Statuette of she-wolf suckling twins

Gozo Group
About This Artefact

I.D. no: 32322

Dimensions: H. 24 cm; W. at base 8.5 cm.

Material: Fine-grain, rather translucent, white marble

Provenance: Reputedly discovered in Fontana, Gozo in 1720.[1]

Current location: Museum of Archaeology, Gozo

Condition: Practically intact, except for the broken right ear and the end of the left ear of the she-wolf, and the toes of the right foot of the left twin. The left twin has a roughened and discoloured back, as if affected by some acid. Similarly the right arm of the right twin and the inner surface of the wolf’s legs, as well as part of the surface of the base. Similar blotches are noted on the wolf’s head, left shoulder and as scattered drops on its body.

Description: The statuette represents a she-wolf standing on a proportionally high eight-sided base with two babies underneath it one of whom with his mouth attached to the animal’s udder. While the two babies look quite healthy and well-fed, the wolf is very lean with all its bones, including its rib cage protruding from under the skin. The treatment of its anatomy is quite detailed and burnished, almost polished in fact, apart from the roughened hair texture of the tail; the same rough texture is applied to the ruffled hair of the active and restless twins. Some further detail is spared to the eyes of the she-wolf, with engraved pupils and irises.


There is little doubt that, whenever this marble object was made, it was intended to manifest the Romanity of the place, whether it was Malta, Gozo, or anywhere else. It is modelled on the quintessential symbol of Rome the most celebrated example of which is the bronze Lupa Capitolina on display in the Museo Capitolino in Rome. The she-wolf suckling the twin founders of Rome, Romulus and Remus, was the ultimate iconographic expression of the mythical origin of the people of Rome and eventually, by extension, of all the citizens of the Roman empire. But, irrespective of the twins, which were added to the Capitoline bronze statue in the Renaissance, the Gozo she-wolf bears little resemblance to the Roman one, apart from its stance, with all four legs planted steadily on the ground. Even the head is directed almost straight ahead along the axis of the body, just slightly turned to its left, unlike the Roman counterpart whose head is turned almost at right angle in the same direction. In a representation of the full theme (she-wolf and twins) on a Roman silver coin dated to c. 269– 266 BC, the she-wolf turns her head back 1800. In terms of modelling, the lean Gozo she-wolf is closer to smaller representations in relief than to the famous free-standing one.[2]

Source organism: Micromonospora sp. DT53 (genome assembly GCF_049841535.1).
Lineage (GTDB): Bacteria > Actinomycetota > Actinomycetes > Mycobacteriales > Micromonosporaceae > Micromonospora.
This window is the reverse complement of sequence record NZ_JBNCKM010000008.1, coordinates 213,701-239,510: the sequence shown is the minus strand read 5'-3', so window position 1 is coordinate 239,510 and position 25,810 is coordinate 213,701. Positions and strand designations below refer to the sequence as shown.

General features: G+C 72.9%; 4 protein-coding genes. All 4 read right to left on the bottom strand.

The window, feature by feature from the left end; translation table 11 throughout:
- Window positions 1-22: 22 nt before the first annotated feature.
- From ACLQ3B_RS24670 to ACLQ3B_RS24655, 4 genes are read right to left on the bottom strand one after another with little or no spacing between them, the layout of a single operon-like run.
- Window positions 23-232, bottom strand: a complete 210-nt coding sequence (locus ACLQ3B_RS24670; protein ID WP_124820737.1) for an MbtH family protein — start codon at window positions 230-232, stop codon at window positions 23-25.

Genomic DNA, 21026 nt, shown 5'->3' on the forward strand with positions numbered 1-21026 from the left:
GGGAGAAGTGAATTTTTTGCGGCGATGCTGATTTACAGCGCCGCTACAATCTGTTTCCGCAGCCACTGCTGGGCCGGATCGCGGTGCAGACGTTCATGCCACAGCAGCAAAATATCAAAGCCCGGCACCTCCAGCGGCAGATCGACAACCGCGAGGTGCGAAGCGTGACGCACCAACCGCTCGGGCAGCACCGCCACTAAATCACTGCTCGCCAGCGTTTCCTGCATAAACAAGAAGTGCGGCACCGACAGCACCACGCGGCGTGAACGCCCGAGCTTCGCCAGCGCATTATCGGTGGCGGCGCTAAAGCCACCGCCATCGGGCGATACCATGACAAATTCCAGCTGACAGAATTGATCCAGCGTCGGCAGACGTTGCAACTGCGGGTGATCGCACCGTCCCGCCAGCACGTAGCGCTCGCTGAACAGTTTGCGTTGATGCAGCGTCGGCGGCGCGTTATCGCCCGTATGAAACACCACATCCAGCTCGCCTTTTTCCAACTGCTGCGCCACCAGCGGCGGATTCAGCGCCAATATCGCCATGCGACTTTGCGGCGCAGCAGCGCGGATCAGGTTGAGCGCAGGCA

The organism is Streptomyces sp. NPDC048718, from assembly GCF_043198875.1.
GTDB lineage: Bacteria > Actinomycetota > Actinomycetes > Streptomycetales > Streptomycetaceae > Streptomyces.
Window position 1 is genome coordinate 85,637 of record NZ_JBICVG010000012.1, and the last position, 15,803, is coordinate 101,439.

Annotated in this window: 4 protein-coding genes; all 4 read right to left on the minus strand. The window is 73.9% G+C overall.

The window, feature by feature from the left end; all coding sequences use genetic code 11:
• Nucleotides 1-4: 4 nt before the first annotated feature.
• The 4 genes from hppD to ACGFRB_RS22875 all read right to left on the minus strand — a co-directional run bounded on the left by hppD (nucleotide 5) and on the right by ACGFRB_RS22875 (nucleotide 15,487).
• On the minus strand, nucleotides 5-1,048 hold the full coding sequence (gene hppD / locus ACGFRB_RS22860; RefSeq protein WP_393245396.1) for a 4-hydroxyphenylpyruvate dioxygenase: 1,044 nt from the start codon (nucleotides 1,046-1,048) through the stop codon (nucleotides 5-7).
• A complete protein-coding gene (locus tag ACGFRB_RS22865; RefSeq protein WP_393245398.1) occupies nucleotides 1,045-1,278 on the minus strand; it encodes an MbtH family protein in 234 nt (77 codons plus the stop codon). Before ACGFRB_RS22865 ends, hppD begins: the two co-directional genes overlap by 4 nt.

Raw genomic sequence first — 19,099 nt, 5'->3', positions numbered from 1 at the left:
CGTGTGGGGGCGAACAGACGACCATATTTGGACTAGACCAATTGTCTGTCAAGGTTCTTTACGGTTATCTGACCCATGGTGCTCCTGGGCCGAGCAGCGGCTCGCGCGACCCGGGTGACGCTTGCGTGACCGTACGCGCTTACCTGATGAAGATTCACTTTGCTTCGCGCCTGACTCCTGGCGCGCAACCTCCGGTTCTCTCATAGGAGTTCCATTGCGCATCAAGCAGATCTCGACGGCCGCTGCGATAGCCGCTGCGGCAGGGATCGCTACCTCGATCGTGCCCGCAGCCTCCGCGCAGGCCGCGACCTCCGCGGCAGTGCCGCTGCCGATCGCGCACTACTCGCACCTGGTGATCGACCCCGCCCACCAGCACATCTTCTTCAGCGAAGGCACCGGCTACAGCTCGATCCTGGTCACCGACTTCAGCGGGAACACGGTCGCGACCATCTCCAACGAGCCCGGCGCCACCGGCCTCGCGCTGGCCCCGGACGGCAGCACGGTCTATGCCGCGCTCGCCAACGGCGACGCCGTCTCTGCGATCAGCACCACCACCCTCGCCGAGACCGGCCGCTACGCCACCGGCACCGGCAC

Although some similarity in the skinny treatment of the Gozo she-wolf is found in a number of representations of it on ancient monuments, like the mentioned coins, its antiquity has frequently been questioned by archaeologists and historians of ancient art.[3] As far as post-Classical sculptures are concerned, one of the earliest representations is the Sienese she-wolf in the Victoria & Albert Museum[4], but the style and carving technique are very close to those of two reliefs in the sixteenth-century ‘Style of Bambaia’ in the same museum.[5]

Precisely because the Gozo small-scale statuette shows no sculptural and stylistic qualities that one can define as typically Roman, I find no reason to contradict previous scholars who in their majority have assigned the sculpture to modernity, more specifically to the Renaissance.

Bibliography: (previous publications of item): Agius de Soldanis 1746: f. 67. Boisgelin 1804:  vol. 1: 8, pl. 4, fig. 7. Bres 1816: 348. Caruana 1882: 112: probably a renaissance work. Ashby 1915: 70: from ‘the ruins of Ghain-el-Cbira, near the castle of Gozo’. Pietrangeli 1942: 1, 8: ‘sicuramente opera del ‘500 o del ‘600’.

[1] Agius de Soldanis 1746: f. 67 ; Ashby 1915: 70

[2] Such as the relief on the Altar to Mars and Venus from Ostia, now in the Palazzo Massimo alle Terme, which has the same posture and head turned back, whereas it appears reclining on one corner of the statue group with the allegory of the Tiber.

[3] Such as Caruana 1882: 112; Pietrangeli 1942: 1, 8.

[4] Pope-Hennesy 1964: no. 277.

[5] Pope-Hennesy 1964: nos 585, 583, pls 569, 571.